As the United States takes action, diplomatically and militarily, in the Asian region, the US has been seen as attempting to contain China. Justin Logan assesses this claim, and introduces the idea that the United States is indeed acting to contain China not so much economically, but militarily.
President Xi Jingping’s recent visit to South Korea was a rebuff to North Korea’s defiance of China’s warnings not to conduct nuclear or missile tests. If the United States incentivizes the Chinese government to incur the risks of abandoning the North Korean regime, Beijing might be willing to dump Pyongyang and treat Seoul as its future partner on the Peninsula.
Relations between China and South Korea continue to improve. Their two governments have developed a strong economic partnership and managed their security differences over North Korea and other issues well. Surveys of South Korean public opinion show a remarkable rise in popular assessments of China and its policies. Nevertheless, South Korea remains a reliable U.S. ally and security partner and Beijing’s options regarding Seoul are seriously constrained as long as China remains committed to sustaining North Korea as a buffer state.
Chinese President Xi Jinping recently made a trip to South Korea to further three objectives, according to Mel Gurtov. Given these three objectives, Gurtov analyzes and discusses their implications. More broadly, he also analyzes the implications of President Xi Jinping’s trip in general.
While it is rumored that Chinese President Xi Jinping requested the BRICS Summit in Brazil be held in July so he could attend the World Cup, Fernando Menéndez argues that China’s president should have more on his mind than a football game and highlights the significance of the upcoming BRICS Summit.
The recently concluded Strategic & Economic Dialogue, as well as the Consultation on People-to-People Exchange both provide opportunities for high-level annual institutional dialogue, writes Shen Dingli.
China and the US have reaffirmed the right approach to manage their differences in the China-US Strategic and Economic Dialogue and the High-level Consultation on People-to-People Exchange. However, both sides must translate their strategic consensus into actual policies. Some examples of policy areas deserving more attention include the Bilateral Investment Treaty, cooperation on climate change issues, and strengthened military-to-military relations.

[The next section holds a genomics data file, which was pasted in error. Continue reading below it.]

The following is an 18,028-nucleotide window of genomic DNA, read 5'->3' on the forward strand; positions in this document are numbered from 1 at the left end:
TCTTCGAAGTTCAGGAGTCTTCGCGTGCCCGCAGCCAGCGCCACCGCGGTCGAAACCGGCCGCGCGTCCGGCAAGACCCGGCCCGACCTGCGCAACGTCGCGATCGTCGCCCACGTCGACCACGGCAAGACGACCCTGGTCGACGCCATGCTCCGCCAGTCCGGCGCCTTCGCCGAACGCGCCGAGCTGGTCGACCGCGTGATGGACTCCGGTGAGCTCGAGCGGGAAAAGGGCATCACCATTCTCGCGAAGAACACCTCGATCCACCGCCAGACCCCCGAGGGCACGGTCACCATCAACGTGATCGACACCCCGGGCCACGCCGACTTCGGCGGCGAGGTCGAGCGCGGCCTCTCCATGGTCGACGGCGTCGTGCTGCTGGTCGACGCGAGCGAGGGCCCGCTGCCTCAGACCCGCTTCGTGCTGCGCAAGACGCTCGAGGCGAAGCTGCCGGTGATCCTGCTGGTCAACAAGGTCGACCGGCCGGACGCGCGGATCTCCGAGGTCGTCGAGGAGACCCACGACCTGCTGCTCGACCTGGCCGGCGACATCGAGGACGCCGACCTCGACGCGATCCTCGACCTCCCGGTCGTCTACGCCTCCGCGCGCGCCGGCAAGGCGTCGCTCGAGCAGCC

Expectations about the upcoming BRICS meeting in Brazil on July 15 are high, with many of the participant leaders aiming for the meeting to be a success for various political reasons. Eric Farnsworth analyzes these expectations, as well as the topics on the BRICS agenda for discussion.
On July 1, Abe’s government lifted a constitutional ban on collective self-defense. The US, initially indifferent to this development, later expressed its support, despite strong rhetoric condemning Japanese aggression and behavior during WWII. It is necessary for China to properly develop its relationship with the U.S. in order to prevent Japan from further deviating from a peaceful path.
While borrowing Chinese President Xi’s hope that the United States would take into consideration the Chinese perspective when it comes to territorial disputes in the East and South China Seas, Wang Dong criticizes widely spread US misperception and misunderstanding of China’s foreign policy behavior, and argues that the absence of the Chinese perspective may have led to much of the misreading of China’s behavior.
Despite the recent U.S. indictment of PLA officials on grounds of cyber-hacking, Dan Steinbock argues that the only way forward is for both the U.S. and China to acknowledge the facts of the matter and sincerely work to enhance bilateral relations.
Outer space is an increasingly important domain of the global commons, but despite the benefits of a Sino-U.S. cooperative approach to space, there remain areas of competition between the two major powers. China and the U.S. should overcome the resistance, build a framework for broad space cooperation, and try to overwhelm the impulse of confrontation by the impetus of cooperation.
The question “can we all get along?” as posed by Rodney King is echoed by Tom Watkins as he stresses that this sentiment should be applied to China-U.S. relations. Additionally, Watkins further stresses that the seeds for this cooperation already exist and the S&ED provides a forum to help foster this cooperation.
The upcoming China-U.S. Strategic and Economic Dialogue provides the perfect opportunity for the United States and China to effectively and efficiently cooperate on various issues that concern both nations’ interests individually, as well as collectively. Additionally, Wu Zurong believes that the U.S. should use the forum to scale back its seemingly hardline stance against China.
As the annual Strategic and Economic Dialogue takes place, Zhang Zhixin discusses the current status of China-U.S. relations. Zhixin characterizes the U.S. as acting antagonistically toward China and cites various instances. He also emphasizes the importance of acting to quickly alleviate recent tensions between the two powers at this year’s S&ED.